Dalesman June 2014: The Captain Cook Museum and Great Ayton

For Dalesman this month, I visited Great Ayton’s historians, to hear some of the histories that are told in Great Ayton’s Captain Cook Museum.

Captain Cook, the famous 18th century explorer, was schooled in Great Ayton.  His former school was later converted into a museum celebrating his achievements.

Recently, however, local historians mounted a study into other notable residents of the village, and added displays about them, and the history of the village, to the museum.

The people of Great Ayton are proud of their inheritance, and many volunteer to work in the museum, research the history, or volunteer in the local library, now rebranded the Discovery Centre. Ian Pearce, Hon Sec of Gt Ayton History Society, and Dan O’Sullivan, a Trustee of the Captain Cook Schoolroom Museum, told me more.


Ian Pearce and Dan O'Sullivan outside Great Ayton's Captain Cook Museum

Ian Pearce and Dan O’Sullivan outside Great Ayton’s Captain Cook Museum


Quakers in Great Ayton

Dan was impressed by former resident Thomas Richardson, and says, “He did so much. He was originally from Darlington, and was part of a great clan of Quakers living in the North East, who were influential in Great Ayton. Thomas Richardson was big in railways, the Stockton and Darlington Railway, and he was one of the people who set up Middlesbrough – he was a financier.”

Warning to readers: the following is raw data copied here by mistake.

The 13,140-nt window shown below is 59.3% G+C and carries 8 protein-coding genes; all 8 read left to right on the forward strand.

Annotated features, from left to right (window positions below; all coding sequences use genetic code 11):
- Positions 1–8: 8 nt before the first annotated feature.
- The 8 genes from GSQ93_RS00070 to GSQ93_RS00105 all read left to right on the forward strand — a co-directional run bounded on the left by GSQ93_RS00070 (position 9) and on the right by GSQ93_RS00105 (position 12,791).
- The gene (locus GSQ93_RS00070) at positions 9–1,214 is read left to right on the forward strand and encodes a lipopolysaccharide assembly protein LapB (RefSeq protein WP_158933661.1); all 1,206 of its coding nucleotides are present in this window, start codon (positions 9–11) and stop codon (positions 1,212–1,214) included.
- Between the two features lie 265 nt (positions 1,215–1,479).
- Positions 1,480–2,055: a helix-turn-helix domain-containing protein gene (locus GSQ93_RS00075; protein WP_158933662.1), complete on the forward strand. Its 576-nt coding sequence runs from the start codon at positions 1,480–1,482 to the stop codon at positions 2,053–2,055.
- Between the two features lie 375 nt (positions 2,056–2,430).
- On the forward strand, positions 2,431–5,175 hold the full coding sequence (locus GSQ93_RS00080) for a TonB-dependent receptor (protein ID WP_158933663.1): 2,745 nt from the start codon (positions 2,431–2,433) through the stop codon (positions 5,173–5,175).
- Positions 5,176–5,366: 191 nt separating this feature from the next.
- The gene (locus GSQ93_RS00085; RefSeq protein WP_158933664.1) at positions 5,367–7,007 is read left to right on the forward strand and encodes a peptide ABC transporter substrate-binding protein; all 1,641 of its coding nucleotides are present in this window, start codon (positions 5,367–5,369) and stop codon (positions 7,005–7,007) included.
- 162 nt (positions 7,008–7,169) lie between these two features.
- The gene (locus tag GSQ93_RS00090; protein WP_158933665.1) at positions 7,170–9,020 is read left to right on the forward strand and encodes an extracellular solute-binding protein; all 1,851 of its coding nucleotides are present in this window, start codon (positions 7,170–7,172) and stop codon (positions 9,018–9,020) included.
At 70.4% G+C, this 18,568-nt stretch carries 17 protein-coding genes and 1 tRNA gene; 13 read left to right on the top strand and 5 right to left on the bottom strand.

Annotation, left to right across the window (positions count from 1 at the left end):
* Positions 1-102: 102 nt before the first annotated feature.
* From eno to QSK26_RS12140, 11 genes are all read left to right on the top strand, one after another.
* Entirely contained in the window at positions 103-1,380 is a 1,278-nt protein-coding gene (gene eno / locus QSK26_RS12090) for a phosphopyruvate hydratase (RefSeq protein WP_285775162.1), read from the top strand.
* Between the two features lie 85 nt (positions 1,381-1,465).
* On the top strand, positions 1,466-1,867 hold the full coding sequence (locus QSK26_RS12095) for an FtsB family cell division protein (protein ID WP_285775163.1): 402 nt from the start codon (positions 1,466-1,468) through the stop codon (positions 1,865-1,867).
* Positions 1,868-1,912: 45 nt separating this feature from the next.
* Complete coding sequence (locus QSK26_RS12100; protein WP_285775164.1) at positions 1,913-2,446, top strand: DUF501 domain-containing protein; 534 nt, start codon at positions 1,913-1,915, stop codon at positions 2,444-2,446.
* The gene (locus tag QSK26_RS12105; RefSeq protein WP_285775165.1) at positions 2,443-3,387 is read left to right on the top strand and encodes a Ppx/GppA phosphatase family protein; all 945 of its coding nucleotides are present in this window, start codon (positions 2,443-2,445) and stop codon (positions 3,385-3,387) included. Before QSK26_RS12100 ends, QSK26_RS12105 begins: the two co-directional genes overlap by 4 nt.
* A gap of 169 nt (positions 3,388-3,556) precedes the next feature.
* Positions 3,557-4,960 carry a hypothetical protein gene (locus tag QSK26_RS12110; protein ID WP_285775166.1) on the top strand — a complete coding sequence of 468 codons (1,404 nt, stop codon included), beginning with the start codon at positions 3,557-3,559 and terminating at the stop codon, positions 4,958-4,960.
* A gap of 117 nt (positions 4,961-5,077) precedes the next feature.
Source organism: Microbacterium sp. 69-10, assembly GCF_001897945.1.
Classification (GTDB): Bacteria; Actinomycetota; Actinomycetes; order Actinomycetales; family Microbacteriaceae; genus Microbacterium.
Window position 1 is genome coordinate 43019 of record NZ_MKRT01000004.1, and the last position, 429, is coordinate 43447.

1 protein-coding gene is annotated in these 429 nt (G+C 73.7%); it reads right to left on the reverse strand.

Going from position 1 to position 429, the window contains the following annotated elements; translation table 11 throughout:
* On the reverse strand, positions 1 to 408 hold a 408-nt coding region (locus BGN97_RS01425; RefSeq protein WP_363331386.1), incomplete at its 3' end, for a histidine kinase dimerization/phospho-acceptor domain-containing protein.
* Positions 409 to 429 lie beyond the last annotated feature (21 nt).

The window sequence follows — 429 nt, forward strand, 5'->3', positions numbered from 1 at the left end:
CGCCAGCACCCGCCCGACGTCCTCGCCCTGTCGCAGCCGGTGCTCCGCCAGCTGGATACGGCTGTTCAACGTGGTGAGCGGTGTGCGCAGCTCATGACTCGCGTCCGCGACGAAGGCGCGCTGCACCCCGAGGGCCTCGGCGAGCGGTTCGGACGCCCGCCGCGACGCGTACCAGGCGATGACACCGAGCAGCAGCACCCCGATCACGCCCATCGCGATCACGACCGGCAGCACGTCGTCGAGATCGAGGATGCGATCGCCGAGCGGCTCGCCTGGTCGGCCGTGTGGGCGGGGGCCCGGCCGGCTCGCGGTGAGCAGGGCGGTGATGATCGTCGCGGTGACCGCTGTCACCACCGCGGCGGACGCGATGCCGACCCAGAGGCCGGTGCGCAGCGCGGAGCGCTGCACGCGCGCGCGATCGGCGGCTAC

The former Quaker school in Great Ayton

The former Quaker school in Great Ayton

The influence of the Darlington Quakers can still be seen in Great Ayton today, as there are buildings in the village by one of their favourite architects, Alfred Waterhouse. Waterhouse went on to fame, designing Manchester Town Hall, and the Natural History Museum.

Great Ayton Post Office was designed by Alfred Waterhouse

Great Ayton Post Office was designed by Alfred Waterhouse

Great Ayton Post Office was designed by Alfred Waterhouse

Before coming to live in Great Ayton, Thomas, who lived in the mid 19th century, had gone to London, where he made his fortune in the finance industry. Ian comments, “He and his partners set up a bill-broking business. It was a means of exchanging money without using coins, a sort of early banking. They were trusted because they were Quakers, so they did well.”

Thomas had no children, so he spent his fortune to the benefit of Great Ayton, creating an elementary school that later became the public library.

Great Ayton’s Naval connections

A few years before Cook’s famous journey to Australia, another Naval man, William Wilson, retired to Great Ayton. Dan says, “Wilson was an adventurer. He retired to Ayton Hall. His wife’s family was from here.”

Dan adds, “We’re lucky that we have lots of letters by Wilson and his two sons, one of whom was sent to Russia to learn business. His mother sent lobster pâté to her son in St Petersburg, and asked how it was. She also sent socks. She was always writing and asking how he was, and he never replied. His father was more matter-of-fact – usually telling him to stop borrowing money and work harder.”

The father’s views proved correct, as, says Dan,“Eventually, the son wasn’t allowed to leave St Petersburg because of debt, and his Father had to bail him out.”